Every Friday night we smooth our way into the weekend with music, the universal language. These selections demonstrate that despite what is being passed off as art today, there is plenty of really good music available. Come along and enjoy.
One of the greatest singers of all-time would have been 100 years old earlier this week.
Nat King Cole was taught to play the piano by his mother when he was 4. At 15 he dropped out of high school to lead his own bands. A ballad singer and jazz musician, Cole sold more than 50 million records.
“Nat King Cole’s voice is really one of the great gifts of nature,” said Daniel Mark Epstein, author of the 1999 biography Nat King Cole. “Remember, he was never trained as a singer. And so, his voice is absolutely pure. He’s a baritone with absolutely perfect pitch. He sings the notes true and he hits them right in the center.”
This week, remembering Nat King Cole. Let’s get started.
It’s the late 1930’s. Cole is 18, married, living in Los Angeles, and leading his own jazz trio. The group became so popular that in 1946 it got its own national radio show. No African-American had ever hosted such a program before. The hits kept coming.
By the 1950’s Cole played less jazz and started singing more. In 1963 he was featured in a TV special on the BBC.
Even though he downplayed his singing ability, once he stood up from the piano Cole manufactured love songs that the public adored.
“You see, it’s not a case of my personal likes,” Cole said. “I try to please as many people as I possibly can and if I find the people like certain things, I try to give them what they like. And that’s good business too, you see.”
Next, a rather unusual connection.
Charlie Chaplin was the king of silent movie comedies.
In the 1936 film “Modern Times” Chaplin plays a factory worker who suddenly has a nervous breakdown and goes mad. During a journey that takes him from the hospital to prison to unemployment, Chaplin comes across a beautiful orphaned girl and helps her escape from the police.
The final scene shows Chaplin and the girl setting off down a road to a new life. He pauses and points to the corners of his mouth, indicating that she should smile.
Chaplin wrote the music for the song “Smile” that was used in the movie soundtrack. Lyrics were based on that final scene.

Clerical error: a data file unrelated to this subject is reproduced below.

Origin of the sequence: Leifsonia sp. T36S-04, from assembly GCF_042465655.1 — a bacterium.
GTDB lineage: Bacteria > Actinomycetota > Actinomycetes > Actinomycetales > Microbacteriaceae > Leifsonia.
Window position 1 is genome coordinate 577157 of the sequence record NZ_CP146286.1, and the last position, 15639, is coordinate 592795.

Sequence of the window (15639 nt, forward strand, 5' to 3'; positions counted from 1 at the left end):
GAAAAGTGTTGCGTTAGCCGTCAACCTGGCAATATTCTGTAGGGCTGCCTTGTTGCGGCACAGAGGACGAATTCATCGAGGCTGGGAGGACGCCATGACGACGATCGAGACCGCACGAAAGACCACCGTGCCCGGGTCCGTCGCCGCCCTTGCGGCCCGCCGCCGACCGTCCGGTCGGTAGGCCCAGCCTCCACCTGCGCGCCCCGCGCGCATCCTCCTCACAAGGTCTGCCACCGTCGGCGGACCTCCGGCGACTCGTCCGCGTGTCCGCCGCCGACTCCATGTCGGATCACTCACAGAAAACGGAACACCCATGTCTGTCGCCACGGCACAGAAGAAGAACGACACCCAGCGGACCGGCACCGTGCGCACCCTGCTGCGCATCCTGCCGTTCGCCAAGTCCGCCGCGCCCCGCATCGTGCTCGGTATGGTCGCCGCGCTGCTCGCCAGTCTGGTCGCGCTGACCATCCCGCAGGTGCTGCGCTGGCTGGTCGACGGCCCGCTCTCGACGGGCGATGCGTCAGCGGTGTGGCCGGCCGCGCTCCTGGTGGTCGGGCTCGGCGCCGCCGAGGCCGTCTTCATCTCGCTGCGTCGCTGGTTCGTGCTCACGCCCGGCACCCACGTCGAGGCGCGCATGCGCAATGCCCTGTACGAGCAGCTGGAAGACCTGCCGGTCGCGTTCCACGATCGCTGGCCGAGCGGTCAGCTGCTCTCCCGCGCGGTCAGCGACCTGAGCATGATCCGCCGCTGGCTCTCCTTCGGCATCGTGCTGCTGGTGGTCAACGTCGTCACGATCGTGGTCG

Nat King Cole recorded the first version of “Smile” with the lyrics. His daughter, Natalie Cole recorded many of her father’s song and performed them in concert, helping immensely to keep his memory alive.
Father and daughter were part of a super successful 1991 album “Unforgettable…with Love” that ultimately sold 14 million copies. On the title track Natalie Cole employed a number of over-dubbings allowing her to sing a virtual duet with her dad. Recording engineer Al Schmitt was the mastermind behind the classic collaboration.
“Natalie’s very easy to record,” said Schmitt. “At one point, instead of being in a vocal booth, she came out and stood right there with the orchestra, à la Frank Sinatra. She was amazing.”
The album won a Grammy Award for Best Engineering.
“Nothing had been attempted like that,” said Natalie Cole. “To lift Dad’s voice, literally, off of that track and put it on a brand new one, and then line it up, match it up, get the phrasing right. I remember listening – everyone listening at the end, and we were just enthralled. It was really wonderful.”
For Cole’s 1996 album “Stardust” the engineering trick was repeated on this standard from the early 1950’s.
That’s it for this week.
Have a great weekend.
Nat King Cole developed a very nasty habit when he was 14.
He was a heavy smoker from then on and had a lung removed in early 1965. But doctors said the lung cancer had spread beyond control.
Born on March 17, 1919, Cole died on February 15, 1965. He was only 45. Just before he died his last studio album, “L-O-V-E” was released.
I just can’t resist. Here’s Kyla when she had just turned 7 performing with her school ballet group. Kyla’s classmates voted her “best hip action.” She starts out on your far right.